The Yiddish
Philharmonic Chorus
The Yiddish Philharmonic

Keeping Yiddish choral music alive!

The Yiddish Philharmonic Chorus

The Yiddish Philharmonic Chorus

We sing with the Chorus to nourish our souls and to share our love for Yiddish choral music. Our varied and growing repertoire is mainly in four-part harmony and exclusively in the Yiddish language, some with lyrics by honored poets. We interpret works from the Eastern European shtetl as well as newer songs with a contemporary sound—preserving tradition while keeping a modern audience in mind.

The Chorus began as a musical expression of the Jewish labor movement. It was founded in 1922 as the Freiheit Gezang Farein, an outgrowth of the leftist Morgen Freiheit Yiddish newspaper. In 1948, the Chorus changed its name to The Jewish People’s Philharmonic Chorus—likely to avoid scrutiny during the McCarthy era. Now that we’re a century old, we’ve changed the name again—to reflect our goals of learning, enjoying, and promoting the Yiddish language and Yiddish choral music.

For more details on the Chorus’s history, click here.

Our Conductor

Binyumen Schaechter

Binyumen Schaechter has conducted the Chorus since 1995. In addition to leading the ensemble, he creates contemporary arrangements for much of our repertoire. He’s transformed classics like “Dayenu” and adapted current tunes like The Godfather theme into modern Yiddish choral works. He promotes Yiddish language and culture by teaching singers to correctly pronounce and interpret lyrics and to understand the history of each song they perform.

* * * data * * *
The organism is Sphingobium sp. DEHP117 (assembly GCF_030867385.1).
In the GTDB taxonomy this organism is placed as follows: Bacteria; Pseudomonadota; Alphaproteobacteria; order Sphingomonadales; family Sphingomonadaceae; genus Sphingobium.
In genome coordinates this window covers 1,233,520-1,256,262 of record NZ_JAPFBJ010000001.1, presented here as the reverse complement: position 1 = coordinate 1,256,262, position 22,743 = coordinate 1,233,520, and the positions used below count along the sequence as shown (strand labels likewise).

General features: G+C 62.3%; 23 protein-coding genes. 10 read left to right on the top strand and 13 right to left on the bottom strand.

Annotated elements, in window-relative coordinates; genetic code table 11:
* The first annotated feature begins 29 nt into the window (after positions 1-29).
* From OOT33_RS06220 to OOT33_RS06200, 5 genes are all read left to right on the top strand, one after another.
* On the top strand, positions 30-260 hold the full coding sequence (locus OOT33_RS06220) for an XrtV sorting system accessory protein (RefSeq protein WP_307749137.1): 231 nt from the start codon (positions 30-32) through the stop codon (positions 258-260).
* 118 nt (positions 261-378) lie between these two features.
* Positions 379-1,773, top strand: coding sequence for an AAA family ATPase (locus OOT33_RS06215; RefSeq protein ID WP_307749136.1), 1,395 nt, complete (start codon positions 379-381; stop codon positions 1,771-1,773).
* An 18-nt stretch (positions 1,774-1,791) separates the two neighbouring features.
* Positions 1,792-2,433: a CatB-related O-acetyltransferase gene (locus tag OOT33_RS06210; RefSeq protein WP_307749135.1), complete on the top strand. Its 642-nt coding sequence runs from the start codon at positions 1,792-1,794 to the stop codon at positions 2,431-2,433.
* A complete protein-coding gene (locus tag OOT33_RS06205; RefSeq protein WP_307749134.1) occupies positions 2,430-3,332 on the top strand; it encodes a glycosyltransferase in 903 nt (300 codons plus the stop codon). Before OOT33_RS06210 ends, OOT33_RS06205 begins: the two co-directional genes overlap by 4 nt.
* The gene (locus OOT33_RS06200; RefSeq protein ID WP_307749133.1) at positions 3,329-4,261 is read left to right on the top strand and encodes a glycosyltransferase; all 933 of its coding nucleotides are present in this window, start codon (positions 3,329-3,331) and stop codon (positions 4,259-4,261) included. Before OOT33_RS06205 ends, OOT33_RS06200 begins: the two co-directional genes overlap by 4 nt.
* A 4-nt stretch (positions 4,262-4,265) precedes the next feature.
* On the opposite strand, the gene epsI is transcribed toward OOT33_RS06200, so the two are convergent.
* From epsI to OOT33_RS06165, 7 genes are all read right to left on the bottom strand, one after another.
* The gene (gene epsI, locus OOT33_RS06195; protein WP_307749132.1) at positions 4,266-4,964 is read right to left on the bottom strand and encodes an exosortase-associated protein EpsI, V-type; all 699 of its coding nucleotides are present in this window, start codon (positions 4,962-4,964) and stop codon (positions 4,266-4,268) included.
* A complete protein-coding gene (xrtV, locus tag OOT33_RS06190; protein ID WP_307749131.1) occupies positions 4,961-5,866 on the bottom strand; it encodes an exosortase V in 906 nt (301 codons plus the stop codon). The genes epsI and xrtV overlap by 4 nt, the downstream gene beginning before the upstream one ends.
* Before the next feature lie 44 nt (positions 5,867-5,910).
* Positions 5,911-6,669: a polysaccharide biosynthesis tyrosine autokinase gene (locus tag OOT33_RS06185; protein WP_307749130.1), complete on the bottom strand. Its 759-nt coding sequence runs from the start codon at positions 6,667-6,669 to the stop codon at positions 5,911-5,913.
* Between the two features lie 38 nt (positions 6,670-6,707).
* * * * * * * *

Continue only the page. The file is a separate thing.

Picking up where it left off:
Aside from his leading role in the Yiddish music world, Binyumen (known as Ben in non-Yiddish circles) is an award-winning composer of musicals, revue songs, and cabaret songs. Off-Broadway shows featuring his music include Naked Boys Singing (the fourth-longest-running show in off-Broadway history), Pets! (about people and their relationship with their pets), That’s Life! (nominated for an Outer Critics Circle Award), and Too Jewish? (nominated for the Drama Desk and Outer Critics Circle Awards). His music for Double Identity was praised by The New York Times for its “ear-catching score.” It Helps To Sing About It, a revue of songs he composed with lyricist Dan Kael, won the 2018 ASCAP-Bistro Award for Outstanding Musical Revue. Ben and Dan’s “I Can Tell Time” earned them the 2018 MAC Award for Best Song, and “Apply” made them finalists for Best Comedy Song. These two numbers and others from the show are on YouTube.

As a translator of arias and songs into Yiddish (his native tongue), Binyumen has crafted singable Yiddish translations of many songs, including “Anything You Can Do,” “Auld Lang Syne,” “Baby, It’s Cold Outside,” “Over the Rainbow,” the “Habañera” from Carmen, and Puccini’s “O, Mio Babbino Caro.”

Binyumen often presents at conferences and festivals on topics relating to Yiddish music and the Yiddish language. Three popular topics are “Ashkenazic Family Names: What Our Names Mean About Our Families,” “How to Sing in Yiddish So That It Sounds Like Yiddish,” and, from an autobiographical perspective, “How It Came to Be, in 21st Century America, That Our Entire Extended Family Speaks Yiddish.” On his own, he has also toured with “The Yiddish Top Chai – A Sing-Along Countdown of the 18 Yiddish Songs People Most Love to Sing.”